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Keeping Life insurance Beneficiaries Updated

By Compuquotes Team on March 26th, 2008

After you've been approved for life insurance and have paid your annual premiums, you might prefer to put your policy out of your head. While death and taking care of your family after you are gone is something you'd rather not think about, consider how unfortunate it would be if you passed away and your spouse found your beneficiary was a special someone from before you met him or her.

It is very important you keep your beneficiaries updated to avoid confusion and litigation after you are gone. It is fairly simple and there is no cost, there's really no reason not to update your beneficiaries each and every year.

Take into consideration the case of Carol Zerkle and Barbra Holycross who were involved in a court case in Ohio over Michael Holycross's life insurance benefit. Michael was married to Carol from 1972 through 1993, when they divorced. In 1997, Michael married Barbra and they remained married until his death in 2003.

Michael had designated Carol as his life insurance beneficiary when they married in the 70s and it was never addressed in the divorce settlement in the 90s. Michael never updated his policy to include wife Barbra, probably assuming it would automatically be granted to his wife, not his former wife.

While the probate court heard Barbra's complaint, they rules in Carol's favor, citing two rulings. While one ruling spoke specifically to a spouse's rights over an ex-spouse to death benefits (in Barbra's favor), another specifically stated that the ruling could not be applied retroactively to insurance policies dating before 1990. After exhausting all appeals, Barbra was excluded from any claim to Michael's life insurance benefit. Don't let this happen to your loved one.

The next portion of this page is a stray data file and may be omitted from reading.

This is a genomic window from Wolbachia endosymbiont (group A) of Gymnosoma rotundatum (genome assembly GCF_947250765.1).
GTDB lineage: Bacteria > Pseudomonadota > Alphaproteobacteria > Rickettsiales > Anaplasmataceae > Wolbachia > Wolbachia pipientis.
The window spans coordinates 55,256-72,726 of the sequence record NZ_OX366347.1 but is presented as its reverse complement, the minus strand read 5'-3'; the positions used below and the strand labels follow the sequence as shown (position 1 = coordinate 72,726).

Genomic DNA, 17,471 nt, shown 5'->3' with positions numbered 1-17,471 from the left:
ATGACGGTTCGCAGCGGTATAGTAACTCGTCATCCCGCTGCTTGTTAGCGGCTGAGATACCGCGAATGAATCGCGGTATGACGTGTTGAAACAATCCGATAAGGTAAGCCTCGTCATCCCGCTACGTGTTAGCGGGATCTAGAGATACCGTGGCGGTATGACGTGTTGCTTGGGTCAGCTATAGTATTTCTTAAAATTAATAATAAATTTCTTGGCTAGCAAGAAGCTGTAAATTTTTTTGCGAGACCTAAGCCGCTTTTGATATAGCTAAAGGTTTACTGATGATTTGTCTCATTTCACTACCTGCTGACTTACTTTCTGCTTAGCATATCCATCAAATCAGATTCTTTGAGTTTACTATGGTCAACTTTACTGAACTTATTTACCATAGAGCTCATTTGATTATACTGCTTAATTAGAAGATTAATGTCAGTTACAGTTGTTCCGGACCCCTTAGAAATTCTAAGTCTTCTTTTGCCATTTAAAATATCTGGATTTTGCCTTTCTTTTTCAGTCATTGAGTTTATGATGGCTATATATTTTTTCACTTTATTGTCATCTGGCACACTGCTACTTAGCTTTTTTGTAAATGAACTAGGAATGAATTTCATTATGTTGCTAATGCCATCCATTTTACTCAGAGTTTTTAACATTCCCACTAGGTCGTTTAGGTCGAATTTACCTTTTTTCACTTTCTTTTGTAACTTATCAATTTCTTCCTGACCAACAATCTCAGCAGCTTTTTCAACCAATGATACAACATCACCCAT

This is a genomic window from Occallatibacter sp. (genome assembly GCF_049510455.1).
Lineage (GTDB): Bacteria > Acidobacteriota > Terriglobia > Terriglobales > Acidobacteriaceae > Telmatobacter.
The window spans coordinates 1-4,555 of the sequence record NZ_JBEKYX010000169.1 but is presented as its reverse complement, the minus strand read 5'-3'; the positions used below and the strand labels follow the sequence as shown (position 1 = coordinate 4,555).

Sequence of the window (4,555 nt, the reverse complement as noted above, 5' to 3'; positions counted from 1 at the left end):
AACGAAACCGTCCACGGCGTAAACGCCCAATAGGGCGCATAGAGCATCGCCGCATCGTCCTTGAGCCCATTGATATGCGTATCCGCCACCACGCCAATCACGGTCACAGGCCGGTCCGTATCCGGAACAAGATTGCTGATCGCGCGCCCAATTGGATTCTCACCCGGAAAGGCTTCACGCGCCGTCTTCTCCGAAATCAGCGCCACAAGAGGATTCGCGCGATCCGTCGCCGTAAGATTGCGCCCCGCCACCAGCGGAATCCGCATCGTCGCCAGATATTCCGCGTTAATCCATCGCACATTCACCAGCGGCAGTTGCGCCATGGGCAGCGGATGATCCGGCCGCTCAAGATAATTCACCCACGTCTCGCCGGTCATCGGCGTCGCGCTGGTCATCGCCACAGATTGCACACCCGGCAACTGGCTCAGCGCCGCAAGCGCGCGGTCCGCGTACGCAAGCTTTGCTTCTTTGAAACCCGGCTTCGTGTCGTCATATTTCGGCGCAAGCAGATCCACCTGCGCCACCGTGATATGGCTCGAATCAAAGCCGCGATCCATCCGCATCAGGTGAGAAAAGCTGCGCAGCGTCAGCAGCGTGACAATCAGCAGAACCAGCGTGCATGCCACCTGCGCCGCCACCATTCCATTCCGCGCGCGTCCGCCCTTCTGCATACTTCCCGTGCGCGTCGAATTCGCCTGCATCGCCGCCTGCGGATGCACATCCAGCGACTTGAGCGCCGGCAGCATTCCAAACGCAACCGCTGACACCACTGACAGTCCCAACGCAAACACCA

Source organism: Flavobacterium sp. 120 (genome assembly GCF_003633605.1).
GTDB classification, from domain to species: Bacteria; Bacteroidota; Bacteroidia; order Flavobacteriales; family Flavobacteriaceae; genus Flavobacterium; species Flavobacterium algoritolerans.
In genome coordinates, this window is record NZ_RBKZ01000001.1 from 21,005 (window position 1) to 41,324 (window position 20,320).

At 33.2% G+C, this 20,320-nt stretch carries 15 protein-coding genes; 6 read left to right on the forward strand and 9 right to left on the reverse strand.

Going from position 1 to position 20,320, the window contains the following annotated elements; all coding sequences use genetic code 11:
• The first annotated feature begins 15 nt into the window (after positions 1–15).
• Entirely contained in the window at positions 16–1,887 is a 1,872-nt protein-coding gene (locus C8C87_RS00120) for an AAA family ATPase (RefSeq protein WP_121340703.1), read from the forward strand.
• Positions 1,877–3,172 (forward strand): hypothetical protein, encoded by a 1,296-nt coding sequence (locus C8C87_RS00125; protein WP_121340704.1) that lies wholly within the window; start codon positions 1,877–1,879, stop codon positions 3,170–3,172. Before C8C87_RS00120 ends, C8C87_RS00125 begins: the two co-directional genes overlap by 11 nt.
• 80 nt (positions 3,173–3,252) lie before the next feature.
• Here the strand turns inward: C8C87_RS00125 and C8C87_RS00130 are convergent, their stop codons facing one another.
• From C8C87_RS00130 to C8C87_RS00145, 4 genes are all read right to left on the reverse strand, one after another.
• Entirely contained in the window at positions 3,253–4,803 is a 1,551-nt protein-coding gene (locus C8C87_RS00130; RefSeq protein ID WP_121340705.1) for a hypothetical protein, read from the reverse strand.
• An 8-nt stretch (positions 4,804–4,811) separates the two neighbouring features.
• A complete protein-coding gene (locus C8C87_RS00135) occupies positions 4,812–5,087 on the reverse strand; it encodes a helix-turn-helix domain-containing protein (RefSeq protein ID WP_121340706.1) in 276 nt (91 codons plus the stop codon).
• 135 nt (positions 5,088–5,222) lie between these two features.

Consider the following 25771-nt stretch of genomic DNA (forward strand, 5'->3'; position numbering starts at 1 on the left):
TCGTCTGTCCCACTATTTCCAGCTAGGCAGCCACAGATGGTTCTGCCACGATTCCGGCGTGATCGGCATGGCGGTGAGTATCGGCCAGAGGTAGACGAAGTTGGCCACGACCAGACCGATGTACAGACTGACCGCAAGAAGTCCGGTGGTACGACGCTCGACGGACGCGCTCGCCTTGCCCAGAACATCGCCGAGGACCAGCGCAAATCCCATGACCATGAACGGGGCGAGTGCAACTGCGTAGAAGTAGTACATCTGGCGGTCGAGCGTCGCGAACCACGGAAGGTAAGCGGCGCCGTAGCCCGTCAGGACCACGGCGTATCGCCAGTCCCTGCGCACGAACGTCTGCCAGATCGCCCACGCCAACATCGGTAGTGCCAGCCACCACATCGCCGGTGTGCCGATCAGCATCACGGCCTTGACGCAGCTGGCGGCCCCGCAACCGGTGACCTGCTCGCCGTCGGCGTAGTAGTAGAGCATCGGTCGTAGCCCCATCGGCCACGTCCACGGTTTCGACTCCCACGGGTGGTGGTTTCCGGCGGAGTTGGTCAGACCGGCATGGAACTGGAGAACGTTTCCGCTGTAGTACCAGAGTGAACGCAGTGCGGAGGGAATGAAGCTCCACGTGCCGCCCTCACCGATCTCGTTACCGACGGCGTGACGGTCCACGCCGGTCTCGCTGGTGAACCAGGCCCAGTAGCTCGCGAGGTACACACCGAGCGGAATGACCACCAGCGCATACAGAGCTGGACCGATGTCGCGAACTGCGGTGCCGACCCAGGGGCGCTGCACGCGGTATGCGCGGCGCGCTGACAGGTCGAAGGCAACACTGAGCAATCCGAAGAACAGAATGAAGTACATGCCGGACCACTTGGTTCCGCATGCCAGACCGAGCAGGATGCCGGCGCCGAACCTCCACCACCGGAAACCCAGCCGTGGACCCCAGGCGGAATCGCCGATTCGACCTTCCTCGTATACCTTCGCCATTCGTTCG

Updating your Beneficiary
Avoid the unfortunate situation Barbra found herself in by updating your life insurance beneficiary regularly. Start by dusting off your original insurance policy documents. Don't remember the name of the insurance company? Try calling the insurance agent. If you purchased the policy through an employer, call their human resources department.

Contact your insurance company to request a change of beneficiary form. Every insurance company chooses their own form and steps to take in order to change the benefactor of their policies.

Complete the form, including finding witnesses and a notary public, if required. Most banks offer notary services for free or just a few dollars if you are an account holder. Office supply stores, shipping shops and some post offices offer notary services as well. Do NOT sign the form until you are instructed to by the notary, if a notary stamp is required.

Make a copy of the form before you submit it. You may have to send in the form by registered mail, you may be able to simply fax it in. Again, contact your insurer to find out how they prefer to receive your change of beneficiary form.

Confirm your insurance company has received and processed your request about a month after submitting it.

Keep a copy of all your insurance policies, wills and final wishes in a single file. Let your beneficiaries or estate delegate know where the file is and discuss your wishes.

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